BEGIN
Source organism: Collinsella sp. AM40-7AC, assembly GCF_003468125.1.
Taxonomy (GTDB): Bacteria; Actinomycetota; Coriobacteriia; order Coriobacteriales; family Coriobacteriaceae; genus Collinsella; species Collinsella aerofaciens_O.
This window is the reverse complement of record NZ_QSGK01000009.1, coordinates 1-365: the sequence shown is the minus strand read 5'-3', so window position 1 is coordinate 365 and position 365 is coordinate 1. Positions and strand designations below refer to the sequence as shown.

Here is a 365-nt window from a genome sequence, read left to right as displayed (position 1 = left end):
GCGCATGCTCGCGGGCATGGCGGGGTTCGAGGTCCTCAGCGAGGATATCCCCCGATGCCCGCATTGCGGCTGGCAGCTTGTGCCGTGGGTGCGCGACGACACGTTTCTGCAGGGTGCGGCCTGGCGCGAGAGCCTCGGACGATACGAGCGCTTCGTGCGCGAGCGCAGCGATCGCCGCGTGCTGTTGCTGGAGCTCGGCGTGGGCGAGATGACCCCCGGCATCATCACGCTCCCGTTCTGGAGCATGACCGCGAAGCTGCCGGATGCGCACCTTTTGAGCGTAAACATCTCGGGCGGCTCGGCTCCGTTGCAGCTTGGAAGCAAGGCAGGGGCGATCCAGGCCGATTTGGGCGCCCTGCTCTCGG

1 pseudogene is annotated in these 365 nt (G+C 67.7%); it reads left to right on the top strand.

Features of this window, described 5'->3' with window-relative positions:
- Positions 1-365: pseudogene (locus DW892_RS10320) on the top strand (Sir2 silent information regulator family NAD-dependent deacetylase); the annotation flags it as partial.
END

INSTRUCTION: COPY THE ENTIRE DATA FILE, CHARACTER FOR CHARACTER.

Source organism: Collinsella sp. AM40-7AC, assembly GCF_003468125.1.
Taxonomy (GTDB): Bacteria; Actinomycetota; Coriobacteriia; order Coriobacteriales; family Coriobacteriaceae; genus Collinsella; species Collinsella aerofaciens_O.
This window is the reverse complement of record NZ_QSGK01000009.1, coordinates 1-365: the sequence shown is the minus strand read 5'-3', so window position 1 is coordinate 365 and position 365 is coordinate 1. Positions and strand designations below refer to the sequence as shown.

Here is a 365-nt window from a genome sequence, read left to right as displayed (position 1 = left end):
GCGCATGCTCGCGGGCATGGCGGGGTTCGAGGTCCTCAGCGAGGATATCCCCCGATGCCCGCATTGCGGCTGGCAGCTTGTGCCGTGGGTGCGCGACGACACGTTTCTGCAGGGTGCGGCCTGGCGCGAGAGCCTCGGACGATACGAGCGCTTCGTGCGCGAGCGCAGCGATCGCCGCGTGCTGTTGCTGGAGCTCGGCGTGGGCGAGATGACCCCCGGCATCATCACGCTCCCGTTCTGGAGCATGACCGCGAAGCTGCCGGATGCGCACCTTTTGAGCGTAAACATCTCGGGCGGCTCGGCTCCGTTGCAGCTTGGAAGCAAGGCAGGGGCGATCCAGGCCGATTTGGGCGCCCTGCTCTCGG

1 pseudogene is annotated in these 365 nt (G+C 67.7%); it reads left to right on the top strand.

Features of this window, described 5'->3' with window-relative positions:
- Positions 1-365: pseudogene (locus DW892_RS10320) on the top strand (Sir2 silent information regulator family NAD-dependent deacetylase); the annotation flags it as partial.